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Vanilla-pear butter (and pearsauce!)

November 6, 2011

 

Ok guys, I’m ready for summer to be over.

Can you even believe that I just typed that? What I meant to say was, I’m ready for canning season to be over.

We’ve had this extremely long extended summer period in Portland. Every September, sure, people wander around the city, wondering at the continued heat. Which, of course, happens every year, and we never remember. This year, though, that continued on through the last week of October. People, I was harvesting and canning bumper loads of tomatoes right up to Halloween. And while I love me some sunshine, and those additional quarts of tomatoes will certainly be welcome in the middle of February, canning projects are feeling like the last straw. Everyday cooking is kind of falling to the sidelines. Last week, Lee took cake to class for lunch. Cake.

Which is all to say, I’m thankful for these last jars of pear butter and pearsauce, because they mean that I’m finally finished with 2011’s canning. And, this batch went out with a bang. Like, a literal bang, the kind you hear when one of your precious jars of sauce has exploded and spewed its pureed glory all over the inside of your canner. Ah, canning. I’ll see you again next May.

 

 

Pear Butter and Pearsauce

Adapted from Food in Jars. If you’re unfamiliar with canning, this blog is the place to start.

This is actually two recipes in one (score!). In the first part of the process, you cook and puree the pears, leaving you with a nice pearsauce (like an applesauce, but, pears!). Can half of it, and cook the other half down, add a vanilla bean, and you have vanilla-pear butter. Make sure your pears are ripe. I’m told this avoids the grittiness problem, although my butter still has a bit of that pebbly feeling to it. It’s certainly not enough to detract from the quality of the butter, but if it bothers you, feel free to strain it midway through cooking it down.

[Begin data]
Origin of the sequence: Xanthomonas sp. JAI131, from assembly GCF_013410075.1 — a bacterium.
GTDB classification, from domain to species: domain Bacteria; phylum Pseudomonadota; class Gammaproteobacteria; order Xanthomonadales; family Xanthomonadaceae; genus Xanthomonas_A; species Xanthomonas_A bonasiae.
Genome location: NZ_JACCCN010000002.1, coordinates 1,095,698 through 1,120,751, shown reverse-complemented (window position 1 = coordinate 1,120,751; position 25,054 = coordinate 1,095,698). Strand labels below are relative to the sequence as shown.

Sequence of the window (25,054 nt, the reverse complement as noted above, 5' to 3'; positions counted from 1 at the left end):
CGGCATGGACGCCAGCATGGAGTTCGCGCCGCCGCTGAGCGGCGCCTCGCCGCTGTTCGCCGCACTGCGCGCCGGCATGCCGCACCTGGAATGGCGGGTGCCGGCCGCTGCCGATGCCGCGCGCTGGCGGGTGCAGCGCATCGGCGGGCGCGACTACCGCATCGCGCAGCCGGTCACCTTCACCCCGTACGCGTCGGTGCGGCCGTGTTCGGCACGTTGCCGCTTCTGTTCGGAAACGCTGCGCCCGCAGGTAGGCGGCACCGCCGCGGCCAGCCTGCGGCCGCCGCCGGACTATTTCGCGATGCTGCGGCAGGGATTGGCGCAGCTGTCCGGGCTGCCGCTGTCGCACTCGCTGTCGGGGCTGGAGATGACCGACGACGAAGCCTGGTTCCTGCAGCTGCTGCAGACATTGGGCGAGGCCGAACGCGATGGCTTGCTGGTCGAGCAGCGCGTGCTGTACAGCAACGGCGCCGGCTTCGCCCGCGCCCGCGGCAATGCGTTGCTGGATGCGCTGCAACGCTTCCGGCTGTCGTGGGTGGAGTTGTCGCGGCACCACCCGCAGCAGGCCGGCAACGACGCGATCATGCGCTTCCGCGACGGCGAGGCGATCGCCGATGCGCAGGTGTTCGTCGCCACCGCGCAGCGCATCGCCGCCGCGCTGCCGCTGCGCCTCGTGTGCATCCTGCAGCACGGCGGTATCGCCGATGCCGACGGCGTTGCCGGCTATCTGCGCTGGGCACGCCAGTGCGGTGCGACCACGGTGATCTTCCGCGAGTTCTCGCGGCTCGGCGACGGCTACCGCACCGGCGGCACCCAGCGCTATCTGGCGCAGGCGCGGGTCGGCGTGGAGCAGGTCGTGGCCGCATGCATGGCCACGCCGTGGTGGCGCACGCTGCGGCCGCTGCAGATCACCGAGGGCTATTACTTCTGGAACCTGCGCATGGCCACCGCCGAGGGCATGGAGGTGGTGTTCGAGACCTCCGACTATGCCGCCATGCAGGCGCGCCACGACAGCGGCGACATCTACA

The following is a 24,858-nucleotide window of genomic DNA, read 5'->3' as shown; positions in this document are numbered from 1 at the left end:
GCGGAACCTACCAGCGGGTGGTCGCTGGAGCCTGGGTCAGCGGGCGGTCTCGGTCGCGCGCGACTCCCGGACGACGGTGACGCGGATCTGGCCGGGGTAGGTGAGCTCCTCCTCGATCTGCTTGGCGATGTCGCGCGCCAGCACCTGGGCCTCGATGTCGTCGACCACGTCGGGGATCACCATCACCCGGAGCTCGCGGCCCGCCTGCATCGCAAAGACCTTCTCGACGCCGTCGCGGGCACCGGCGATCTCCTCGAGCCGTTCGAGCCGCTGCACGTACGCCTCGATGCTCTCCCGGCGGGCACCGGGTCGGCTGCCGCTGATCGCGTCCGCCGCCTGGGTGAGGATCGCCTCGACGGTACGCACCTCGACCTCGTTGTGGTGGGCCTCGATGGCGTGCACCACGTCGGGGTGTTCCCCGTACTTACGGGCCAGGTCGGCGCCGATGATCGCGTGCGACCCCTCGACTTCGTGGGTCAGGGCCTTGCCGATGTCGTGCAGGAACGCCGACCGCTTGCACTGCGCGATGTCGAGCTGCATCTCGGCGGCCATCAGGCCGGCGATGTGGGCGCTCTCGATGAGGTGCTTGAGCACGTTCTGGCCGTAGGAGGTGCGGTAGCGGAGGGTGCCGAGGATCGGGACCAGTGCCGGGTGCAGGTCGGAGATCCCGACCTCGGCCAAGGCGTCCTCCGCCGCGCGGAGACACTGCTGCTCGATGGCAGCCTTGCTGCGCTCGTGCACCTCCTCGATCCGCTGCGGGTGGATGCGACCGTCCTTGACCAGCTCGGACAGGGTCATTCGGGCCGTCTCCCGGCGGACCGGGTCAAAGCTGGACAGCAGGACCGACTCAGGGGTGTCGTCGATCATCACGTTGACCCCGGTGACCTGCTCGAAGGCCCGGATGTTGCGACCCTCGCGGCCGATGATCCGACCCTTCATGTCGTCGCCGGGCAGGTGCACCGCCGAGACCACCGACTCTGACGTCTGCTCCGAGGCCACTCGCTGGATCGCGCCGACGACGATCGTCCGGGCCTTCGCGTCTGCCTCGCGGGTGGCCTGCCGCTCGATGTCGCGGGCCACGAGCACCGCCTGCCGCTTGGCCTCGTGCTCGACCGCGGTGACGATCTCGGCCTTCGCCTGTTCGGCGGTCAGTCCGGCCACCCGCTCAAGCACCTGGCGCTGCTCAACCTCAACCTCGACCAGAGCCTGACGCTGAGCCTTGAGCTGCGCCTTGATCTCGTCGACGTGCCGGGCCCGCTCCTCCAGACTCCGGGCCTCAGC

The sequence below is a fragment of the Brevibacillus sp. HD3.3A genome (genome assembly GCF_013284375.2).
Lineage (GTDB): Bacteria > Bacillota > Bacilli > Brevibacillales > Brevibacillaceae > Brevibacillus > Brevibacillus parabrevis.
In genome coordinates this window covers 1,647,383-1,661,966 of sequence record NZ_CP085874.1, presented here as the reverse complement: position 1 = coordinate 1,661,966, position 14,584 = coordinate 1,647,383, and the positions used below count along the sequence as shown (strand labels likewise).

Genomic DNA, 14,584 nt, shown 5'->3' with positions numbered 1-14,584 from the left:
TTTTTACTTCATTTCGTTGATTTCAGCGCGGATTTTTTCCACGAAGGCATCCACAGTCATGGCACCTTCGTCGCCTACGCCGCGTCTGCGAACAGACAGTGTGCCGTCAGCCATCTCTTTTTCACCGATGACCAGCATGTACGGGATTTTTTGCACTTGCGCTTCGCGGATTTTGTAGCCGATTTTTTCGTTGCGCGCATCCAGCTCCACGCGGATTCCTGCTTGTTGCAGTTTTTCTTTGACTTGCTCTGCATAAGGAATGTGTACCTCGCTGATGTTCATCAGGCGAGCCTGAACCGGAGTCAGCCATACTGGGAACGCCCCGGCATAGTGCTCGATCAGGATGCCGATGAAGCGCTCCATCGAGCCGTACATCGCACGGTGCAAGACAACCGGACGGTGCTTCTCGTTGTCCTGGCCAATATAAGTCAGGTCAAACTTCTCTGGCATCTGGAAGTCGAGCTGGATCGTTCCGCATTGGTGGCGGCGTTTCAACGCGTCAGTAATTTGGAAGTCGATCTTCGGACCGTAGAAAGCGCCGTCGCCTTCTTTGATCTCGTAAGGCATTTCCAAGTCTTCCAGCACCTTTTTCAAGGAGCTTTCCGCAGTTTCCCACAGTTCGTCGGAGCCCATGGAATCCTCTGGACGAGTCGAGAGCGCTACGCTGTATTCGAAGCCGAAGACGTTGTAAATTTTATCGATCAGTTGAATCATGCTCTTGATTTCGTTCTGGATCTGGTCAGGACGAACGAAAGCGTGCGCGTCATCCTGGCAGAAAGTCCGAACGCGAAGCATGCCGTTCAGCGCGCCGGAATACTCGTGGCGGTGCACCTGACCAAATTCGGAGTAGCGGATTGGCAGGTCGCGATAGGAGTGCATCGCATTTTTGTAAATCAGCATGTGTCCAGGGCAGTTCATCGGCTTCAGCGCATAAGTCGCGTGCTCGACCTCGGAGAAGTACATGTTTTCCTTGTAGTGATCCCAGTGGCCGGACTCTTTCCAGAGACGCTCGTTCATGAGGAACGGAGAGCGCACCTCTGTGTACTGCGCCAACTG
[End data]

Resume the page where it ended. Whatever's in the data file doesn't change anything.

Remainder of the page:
20 lbs pears
1 cup water
1 vanilla bean
¼+ cup sugar

 

–       Wash pears, and cut them into quarters/chunks. I didn’t bother to peel mine, but if you’re a perfectionist about these things, peel away.
–       Deposit pears into a large (laaaaaarge!) pot, or maybe two. Add cup of water. Turn heat to medium(ish), cover, and simmer until the pears are tender and disintegrate when pressed with a spoon against the pan. Let them cool.
–       Puree, using either an immersion blender, or by pureeing in batches in a blender or food processor.

 

For pearsauce:
–       At this point, you have a nice, unsweetened pearsauce. I canned half of mine like this.
–       Taste. Feel free to add cinnamon, nutmeg, lemon juice, sugar, or honey. I added about a third of a cup of honey, and about a tablespoon of lemon juice, to brighten the flavor.
–       Sanitize jars by processing them in a boiling water bath for ten minutes.
–       Bring applesauce to a boil. Ladle hot applesauce into the clean, hot jars. Leave ½ inch headspace. Apply lids and rings, and secure the rings tightly.
–       Process in a boiling water bath, 15 minutes for pints, 20 minutes for quarts.
–       Remove the jars, and let them cool overnight. Remember to check the seals; any jar that doesn’t seal must be re-processed, or put into the fridge for immediate use.

 

For pear butter:
–       Take the remaining half of your pureed pear, and return it to the pot (use the widest pot you have, to maximize the amount of surface area for evaporation). Cook this down over low heat, stirring every fifteen minutes or so.
–       While this is cooking down, split your vanilla bean, and remove the seeds. For ease, I worked them into a small amount of sugar. Around the two and a half hour mark, add the de-seeded vanilla bean to cooking butter, to steep.
–       When the butter reaches a nice, spreadable consistency (this took about four hours for me, but this will vary depending on the width of your pot, temperature of your stove, etc.), add the vanilla sugar, and stir. If your pears aren’t particularly sweet, or you like a sweeter butter, add more sugar, to taste.
–       Sanitize jars by processing them in a boiling water bath for ten minutes.
–       Bring butter to “boil” (or something resembling it), stirring constantly and being sure to avoid being burned by popping bubbles. Remove the vanilla beans*. Ladle the butter into the clean, hot jars. Leave ¼ inch headspace. Apply lids and rings, and secure the rings tightly.
–       Process in a boiling water bath, 15 minutes for both half-pints and pints.
–       Remove the jars, and let them cool overnight. Remember to check the seals; any jar that doesn’t seal must be re-processed, or put into the fridge for immediate use.

 

*Pro tip: rinse and dry the vanilla beans, and use them to scent sugar, or make homemade vanilla extract.

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